This next example illustrates Hierarchical Clustering when the data represents the distance between the ith and jth records. (When applied to raw data, Hierarchical clustering converts the data into the distance matrix format before proceeding with the clustering algorithm. Providing the distance measures in the data requires one less step for the Hierarchical clustering algorithm.)

Open the DistMatrix example dataset by clicking **Help – Example Models – Forecasting / Data Science Examples**.

Open the Hierarchical Clustering dialog by clicking **Cluster – Hierarchical Clustering**.

At the top of the Data tab, **B1:W23** has been saved as the default for Data range.

All variables have been previously saved as Selected Variables and Distance Matrix has been selected by default.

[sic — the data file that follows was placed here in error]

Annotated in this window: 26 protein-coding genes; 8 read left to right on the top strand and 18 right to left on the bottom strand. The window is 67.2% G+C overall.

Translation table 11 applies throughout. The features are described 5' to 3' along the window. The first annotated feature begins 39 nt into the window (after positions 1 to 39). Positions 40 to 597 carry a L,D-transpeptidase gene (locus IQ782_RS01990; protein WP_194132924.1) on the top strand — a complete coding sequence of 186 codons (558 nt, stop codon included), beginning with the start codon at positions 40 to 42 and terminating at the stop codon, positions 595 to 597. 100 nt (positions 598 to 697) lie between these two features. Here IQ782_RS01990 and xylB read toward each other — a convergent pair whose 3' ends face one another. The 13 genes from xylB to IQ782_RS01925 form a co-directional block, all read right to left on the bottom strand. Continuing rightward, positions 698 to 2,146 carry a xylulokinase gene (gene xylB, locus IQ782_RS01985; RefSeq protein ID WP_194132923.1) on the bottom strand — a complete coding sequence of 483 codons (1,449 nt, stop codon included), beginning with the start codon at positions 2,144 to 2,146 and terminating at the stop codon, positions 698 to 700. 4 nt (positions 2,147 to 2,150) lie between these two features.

Note: When Distance Matrix is selected, the distance matrix is validated to be a valid distance matrix (a square, symmetric matrix with 0’s on the diagonal).

Click **Next**.

Rescale Data is disabled since the distance matrix is used.

Keep the default, Euclidean distance, selected for Dissimilarity. (See below for explanations for Jaccard’s coefficients and Matching coefficients.)

Select **Group average linkage **as the Clustering Method.

Leave **Draw dendrogram, Maximum Number of Leaves**. Set Number of Clusters to **4**.

Then click Finish.

Output worksheets are inserted to the right of the Distances tab: *HC_Output, HC_Clusters, and HC_Dendrogram*. The contents of *HC_Output* and *HC_Dendrogram* are described below. See above for a description of the contents of *HC_Clusters*.

# HC_Output Worksheet